School board seeks raises for teachers
By Phyllis Moore
Published in News on May 4, 2004 2:00 PM
The Board of Education approved its budget Monday night and plans to ask the county commissioners to raise the teacher supplemental pay from 3.5 percent to 6 percent.
The board also passed an expansion budget to be funded by local and state money.
The budget has to be submitted to the county commissioners by May 15.
Dr. Steven Taylor, schools superintendent, said the additional teacher supplement is necessary to keep pace with neighboring school systems. The supplement is an additional amount paid by counties to supplement state salaries.
"We have to up our supplement in some way," he said. "The bottom line is we do lose some teachers just because of money.
"It's important to attract teachers; it's also important to retain them."
Pitt and Wilson counties each have a 5 percent supplement; Johnston County schools range from 6 to 9 percent; Clinton city schools are at 9 percent.
"We're not competitive at all," said board member Lehman Smith.
Board member George Moye said he would like to see it increased to 10 percent, but it can't happen if the funding isn't approved by commissioners.
Board member Rick Pridgen said it would be wise to keep pace with surrounding counties.
"If we do request it, either as part of or in addition to the budget, I think the commissioners need to know how far behind the eight ball we are," he said. "There are other counties around us that are in just as bad shape economically as Wayne County, but they're paying their teachers more."
Board member Thelma Smith agreed that the supplement is important.
"I don't want to see it lost in the budget," she said. "We need to let the county commissioners and citizens see that we're really serious about it."
Moye said the 5 percent increase the board is seeking for its budget for instruction items represents $763,000, and the additional supplement would mean a $1.5 million increase.
In past years, the school system has also received an annual 5 percent increase in spending on items other than construction from commissioners, but last year was turned down. The board hopes that will not be the case this year.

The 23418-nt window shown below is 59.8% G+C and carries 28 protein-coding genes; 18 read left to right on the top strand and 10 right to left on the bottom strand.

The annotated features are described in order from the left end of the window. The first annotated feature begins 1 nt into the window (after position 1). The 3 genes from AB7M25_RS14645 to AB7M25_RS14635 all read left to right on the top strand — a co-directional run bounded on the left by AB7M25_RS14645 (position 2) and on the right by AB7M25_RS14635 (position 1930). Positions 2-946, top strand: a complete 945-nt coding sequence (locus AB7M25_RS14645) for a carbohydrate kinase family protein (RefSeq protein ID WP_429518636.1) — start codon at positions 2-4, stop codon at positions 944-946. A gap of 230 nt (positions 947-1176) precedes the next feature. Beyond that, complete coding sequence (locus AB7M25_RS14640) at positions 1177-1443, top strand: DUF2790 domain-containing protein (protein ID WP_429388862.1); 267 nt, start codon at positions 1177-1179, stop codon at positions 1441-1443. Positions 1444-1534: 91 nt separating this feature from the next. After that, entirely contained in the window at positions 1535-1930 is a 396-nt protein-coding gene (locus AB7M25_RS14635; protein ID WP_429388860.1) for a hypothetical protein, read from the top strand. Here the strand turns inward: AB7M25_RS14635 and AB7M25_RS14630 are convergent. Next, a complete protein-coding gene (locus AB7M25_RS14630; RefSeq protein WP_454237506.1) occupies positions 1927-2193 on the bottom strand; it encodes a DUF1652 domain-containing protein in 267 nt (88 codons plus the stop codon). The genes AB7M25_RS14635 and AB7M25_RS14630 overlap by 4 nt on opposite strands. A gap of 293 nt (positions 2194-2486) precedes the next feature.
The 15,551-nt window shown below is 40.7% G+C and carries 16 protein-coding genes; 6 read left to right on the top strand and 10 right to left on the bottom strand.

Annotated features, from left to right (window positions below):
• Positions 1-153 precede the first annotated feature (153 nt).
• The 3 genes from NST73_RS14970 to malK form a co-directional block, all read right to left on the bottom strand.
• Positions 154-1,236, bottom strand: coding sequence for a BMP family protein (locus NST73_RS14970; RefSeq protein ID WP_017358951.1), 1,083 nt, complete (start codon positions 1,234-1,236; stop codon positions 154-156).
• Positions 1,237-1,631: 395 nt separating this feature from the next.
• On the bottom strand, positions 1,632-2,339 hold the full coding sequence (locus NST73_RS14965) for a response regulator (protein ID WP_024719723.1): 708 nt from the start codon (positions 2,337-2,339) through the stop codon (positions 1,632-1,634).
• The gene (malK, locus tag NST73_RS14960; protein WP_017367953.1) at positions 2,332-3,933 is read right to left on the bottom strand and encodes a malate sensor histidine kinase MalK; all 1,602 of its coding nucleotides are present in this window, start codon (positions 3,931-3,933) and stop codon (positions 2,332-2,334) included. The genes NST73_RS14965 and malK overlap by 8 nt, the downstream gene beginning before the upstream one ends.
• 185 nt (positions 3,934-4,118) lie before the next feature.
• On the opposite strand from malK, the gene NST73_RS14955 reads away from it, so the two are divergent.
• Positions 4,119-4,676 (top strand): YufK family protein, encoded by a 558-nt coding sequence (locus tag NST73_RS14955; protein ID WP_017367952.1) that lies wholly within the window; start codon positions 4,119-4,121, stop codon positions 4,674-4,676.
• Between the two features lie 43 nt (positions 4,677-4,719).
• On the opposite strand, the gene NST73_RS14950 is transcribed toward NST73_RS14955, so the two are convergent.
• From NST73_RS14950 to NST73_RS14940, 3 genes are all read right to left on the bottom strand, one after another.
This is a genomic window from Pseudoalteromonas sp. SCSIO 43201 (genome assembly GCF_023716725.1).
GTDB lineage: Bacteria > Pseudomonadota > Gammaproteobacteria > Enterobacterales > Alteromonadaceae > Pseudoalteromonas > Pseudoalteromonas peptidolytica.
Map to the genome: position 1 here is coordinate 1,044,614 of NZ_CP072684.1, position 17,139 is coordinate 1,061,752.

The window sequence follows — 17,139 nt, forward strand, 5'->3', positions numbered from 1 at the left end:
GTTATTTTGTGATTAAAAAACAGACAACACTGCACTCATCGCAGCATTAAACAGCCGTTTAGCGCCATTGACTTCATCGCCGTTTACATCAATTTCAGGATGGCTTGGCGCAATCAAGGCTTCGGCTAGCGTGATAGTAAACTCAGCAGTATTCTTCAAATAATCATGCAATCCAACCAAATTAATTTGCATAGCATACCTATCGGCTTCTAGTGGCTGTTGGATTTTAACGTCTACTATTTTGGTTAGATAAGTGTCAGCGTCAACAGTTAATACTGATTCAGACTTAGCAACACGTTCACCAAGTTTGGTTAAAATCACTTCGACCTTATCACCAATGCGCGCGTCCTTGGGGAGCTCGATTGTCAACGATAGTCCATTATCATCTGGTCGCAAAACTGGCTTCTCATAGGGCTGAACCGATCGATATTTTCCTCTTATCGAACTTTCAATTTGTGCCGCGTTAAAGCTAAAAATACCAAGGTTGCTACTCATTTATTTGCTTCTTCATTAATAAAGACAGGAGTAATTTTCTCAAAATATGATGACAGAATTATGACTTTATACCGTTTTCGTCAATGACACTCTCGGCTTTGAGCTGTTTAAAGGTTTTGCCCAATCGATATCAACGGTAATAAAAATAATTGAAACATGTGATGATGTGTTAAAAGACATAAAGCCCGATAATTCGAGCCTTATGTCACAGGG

"The local budget has been built around the 5 percent increase from the county commissioners," said Nan Barwick, assistant superintendent for finance.
The amount requested from the county is $16 million, an increase of $762,924 from the previous year.
Taylor said the past few years have been tough on the school system, requiring as much as $3 million in cuts. The return of low wealth funding to Wayne County will be a big help toward expanding the budget, he said.
Low wealth funding is provided by the state through a formula that takes into account the county's poverty level and tax rate.
Ms. Barwick said she expects the school system to receive 100 percent of its portion even though there has been no official word on the amount.
"That's a moving target," she said. "We can't even get the Department of Public Instruction to give us a roundabout number, but we're pretty confident that $350,000 will be available."
That money will be used to pay for science kits, health textbooks, a program to accommodate NCWise and long-distance learning, and will provide salaries for a health educator at Goldsboro High School, a grant writer and lead teacher, and a computer technician.
Four items on the expansion budget will be paid from local sources. At the top of the list, for $75,000, are band uniforms for Eastern Wayne High School.
Ms. Barwick said that high schools are in rotation for band uniforms and last year the school system deferred the plan because of budget constraints. Including it in the 2004-2005 budget will get the routine back on track.
Other items were $20,200, a travel expense increase of $500 each for principals and assistant principals; $4,061 for a postage increase to schools of $1.50 per child; and a $10,000 increase to the World View Travel program.
An additional $650,000 was also approved to support the school system's computer lease program. That amount will be transferred from the capital building fund.
Following a work session earlier in the day, the board also approved a timeline for its priority list of construction projects, as requested by the commissioners.
Divided into four phases that will run from 2005-2008, it is contingent on approval by the commissioners and funding from a proposed bond referendum.
Calling it an "aggressive and rigorous plan," Sprunt Hill, assistant superintendent for auxiliary services, said several projects would be done simultaneously and could start as early as January.
"It all depends on how the money comes in," said board Chairman Pete Gurley.
Board member Shirley Sims said she was concerned about the public's perception of the construction plan as it relates to the teacher supplement.
"Construction is separate and apart from this," she said. "We can't take that money and use it for teacher salaries, and we can't use money from programs for construction."
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